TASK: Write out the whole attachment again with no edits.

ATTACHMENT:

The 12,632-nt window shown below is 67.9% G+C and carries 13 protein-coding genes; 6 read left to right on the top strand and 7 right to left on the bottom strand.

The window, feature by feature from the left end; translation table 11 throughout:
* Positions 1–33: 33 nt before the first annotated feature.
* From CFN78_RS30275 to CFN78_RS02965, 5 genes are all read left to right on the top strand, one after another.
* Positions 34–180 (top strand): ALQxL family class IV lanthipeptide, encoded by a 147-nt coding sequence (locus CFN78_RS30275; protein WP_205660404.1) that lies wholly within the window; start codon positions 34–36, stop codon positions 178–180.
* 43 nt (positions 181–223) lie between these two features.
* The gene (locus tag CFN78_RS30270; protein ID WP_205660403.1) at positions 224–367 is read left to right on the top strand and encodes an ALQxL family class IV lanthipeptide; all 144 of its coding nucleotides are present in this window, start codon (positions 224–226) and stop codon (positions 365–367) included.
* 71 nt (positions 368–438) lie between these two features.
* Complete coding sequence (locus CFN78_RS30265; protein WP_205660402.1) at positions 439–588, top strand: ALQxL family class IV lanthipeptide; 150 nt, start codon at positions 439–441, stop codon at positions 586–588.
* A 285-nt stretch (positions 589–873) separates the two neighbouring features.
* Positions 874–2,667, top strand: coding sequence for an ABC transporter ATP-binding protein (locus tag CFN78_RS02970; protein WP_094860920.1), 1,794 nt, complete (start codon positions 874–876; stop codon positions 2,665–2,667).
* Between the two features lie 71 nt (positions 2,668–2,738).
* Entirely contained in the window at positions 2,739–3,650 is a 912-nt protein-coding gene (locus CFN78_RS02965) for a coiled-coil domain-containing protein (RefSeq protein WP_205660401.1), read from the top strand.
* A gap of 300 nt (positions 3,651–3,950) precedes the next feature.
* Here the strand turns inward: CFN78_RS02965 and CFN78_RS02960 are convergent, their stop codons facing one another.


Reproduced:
The 12,632-nt window shown below is 67.9% G+C and carries 13 protein-coding genes; 6 read left to right on the top strand and 7 right to left on the bottom strand.

The window, feature by feature from the left end; translation table 11 throughout:
* Positions 1–33: 33 nt before the first annotated feature.
* From CFN78_RS30275 to CFN78_RS02965, 5 genes are all read left to right on the top strand, one after another.
* Positions 34–180 (top strand): ALQxL family class IV lanthipeptide, encoded by a 147-nt coding sequence (locus CFN78_RS30275; protein WP_205660404.1) that lies wholly within the window; start codon positions 34–36, stop codon positions 178–180.
* 43 nt (positions 181–223) lie between these two features.
* The gene (locus tag CFN78_RS30270; protein ID WP_205660403.1) at positions 224–367 is read left to right on the top strand and encodes an ALQxL family class IV lanthipeptide; all 144 of its coding nucleotides are present in this window, start codon (positions 224–226) and stop codon (positions 365–367) included.
* 71 nt (positions 368–438) lie between these two features.
* Complete coding sequence (locus CFN78_RS30265; protein WP_205660402.1) at positions 439–588, top strand: ALQxL family class IV lanthipeptide; 150 nt, start codon at positions 439–441, stop codon at positions 586–588.
* A 285-nt stretch (positions 589–873) separates the two neighbouring features.
* Positions 874–2,667, top strand: coding sequence for an ABC transporter ATP-binding protein (locus tag CFN78_RS02970; protein WP_094860920.1), 1,794 nt, complete (start codon positions 874–876; stop codon positions 2,665–2,667).
* Between the two features lie 71 nt (positions 2,668–2,738).
* Entirely contained in the window at positions 2,739–3,650 is a 912-nt protein-coding gene (locus CFN78_RS02965) for a coiled-coil domain-containing protein (RefSeq protein WP_205660401.1), read from the top strand.
* A gap of 300 nt (positions 3,651–3,950) precedes the next feature.
* Here the strand turns inward: CFN78_RS02965 and CFN78_RS02960 are convergent, their stop codons facing one another.